By Ian Rigg
The Lyric Opera’s lush production of Cosi Fan Tutte is the latest in a long line of sumptuous treats trying to reconcile problematic source material with a new life and perspective.
Set in the seaside casino and resort of Monte Carlo, the lovers and friends cavort and proclaim their affections. But there is trouble in paradise. While there is a battle on the horizon (set in 1914 at the onset of World War I), the production appears to posit a greater conflict still: the battle of the sexes.
(A troubling study of relationships on the brink of global conflict: timely 2018 Valentine’s Day fare, no?)
Director Bruno Ravella deftly helms the revival with a dynamo cast and crew.
Perhaps the day belongs to Robert Perdziola, who designed not only the production’s lavish set, but also its luscious costumes. Through grand columns and elegant evening gowns, he has lovingly rendered the balmy breeze of a 1914 grand hotel on the eve of war. Everything, from the blossom through a window to the lace of a lady’s negligee, from the lights adorning a marina to the shine of a soldier’s jackboot, have been crafted to the pinnacle of classic (and cheeky) chic. Perdziola has even allowed form to follow function, accommodating the graceful shifts in scenery, and the rapid costume changes to facilitate the capers.
Chris Maravich’s lighting design provides the perfect complement, delivering whatever mood is neaded: a seaside glow, a sun-bathed bedchamber, and the ambient light of lovers in turmoil by the shore.
The work behind the scenes is sparked to life by equally lush performances, sung with hilarity and heartbreak by Ana María Martínez (Fiordiligi), Marianne Crebassa (Dorabella), Andrew Stenson (Ferrando), and Joshua Hopkins (Guglielmo). Each of the four lovers receives ample opportunity for tomfoolery and hijinx, but also an aria to floor the audience with anguish. And when they harmonize with one another, it is sonic ambrosia.
Of particular delight is Elena Tsallagova as the impish and irreverent maid Despina, whose amorous pragmatism and improvised disguises lacerate the audience with stitching hysterics. But it is Alessandro Corbelli’s Don Alfonso who, with a rich profundo and wry wit, walks away with the bet, and perhaps the whole opera.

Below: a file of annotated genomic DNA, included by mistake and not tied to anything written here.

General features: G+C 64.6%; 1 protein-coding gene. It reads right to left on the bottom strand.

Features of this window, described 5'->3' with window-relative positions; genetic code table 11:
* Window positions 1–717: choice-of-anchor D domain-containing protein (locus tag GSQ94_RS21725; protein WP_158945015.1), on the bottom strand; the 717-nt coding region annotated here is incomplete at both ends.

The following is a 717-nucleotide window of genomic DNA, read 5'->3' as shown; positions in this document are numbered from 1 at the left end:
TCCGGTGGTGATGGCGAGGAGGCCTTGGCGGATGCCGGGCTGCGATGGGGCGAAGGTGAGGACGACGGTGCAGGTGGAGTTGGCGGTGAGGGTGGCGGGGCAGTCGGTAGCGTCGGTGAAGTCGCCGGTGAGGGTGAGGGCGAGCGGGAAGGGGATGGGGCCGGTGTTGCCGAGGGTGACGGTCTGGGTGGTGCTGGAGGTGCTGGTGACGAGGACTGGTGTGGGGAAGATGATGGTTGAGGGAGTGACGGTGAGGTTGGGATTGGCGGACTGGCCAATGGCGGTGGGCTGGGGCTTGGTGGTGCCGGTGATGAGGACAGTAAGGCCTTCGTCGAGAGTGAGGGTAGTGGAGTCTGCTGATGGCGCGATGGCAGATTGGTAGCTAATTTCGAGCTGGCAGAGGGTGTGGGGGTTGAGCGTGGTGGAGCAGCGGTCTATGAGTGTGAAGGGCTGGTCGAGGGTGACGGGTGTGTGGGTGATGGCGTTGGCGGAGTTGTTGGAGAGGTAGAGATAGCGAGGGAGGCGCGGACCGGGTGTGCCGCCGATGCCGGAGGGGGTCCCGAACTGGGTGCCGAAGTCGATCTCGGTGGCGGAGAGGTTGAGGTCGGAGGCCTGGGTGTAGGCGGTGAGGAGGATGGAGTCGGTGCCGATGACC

An opera that, playing in a year of reckoning for men’s egregious, baseless treatment of women for centuries, could certainly come off quite misogynist. And frankly, whatever spin is put on it, Mozart’s seminal work is based on some concerning material: the opera mines the men’s errant cruelty for laughs as they don false beards, push past the ladies’ protests, and even pretend to drink arsenic to test their lovers’ fidelity.
But at the same time, Ravella’s direction seems to indict the men’s gaslighting. Despina’s railing against society’s double standards is delivered with the casual éclat of a proverb. From a certain interpretation, Don Alfonso plays less as a cynic and agent of chaos than a misguided imp trying to take his friends off their dehumanizing pedestals. And when Ferrando, Guglielmo and Alfonso intone the titular phrase “Cosi Fan Tutte,” (“thus do all women”) it rings not with contempt, but understanding and resignation of their wrongdoing.
That romance must be measured with reason. That conflict, be it between warring nations or fiancées, is futile if we do not trust one another. Of course, these cads get their just comeuppance as they come to the novel realization that their wives are not objects to be possessed: that they deserve respect and love regardless of the strictures that a misogynist society imposes upon them.
And thus do all women.
Lyric Opera of Chicago presents “Cosi Fan Tutte” through March 16 at the Civic Opera House, 20 N. Wacker Drive, Chicago. More information and tickets are available here.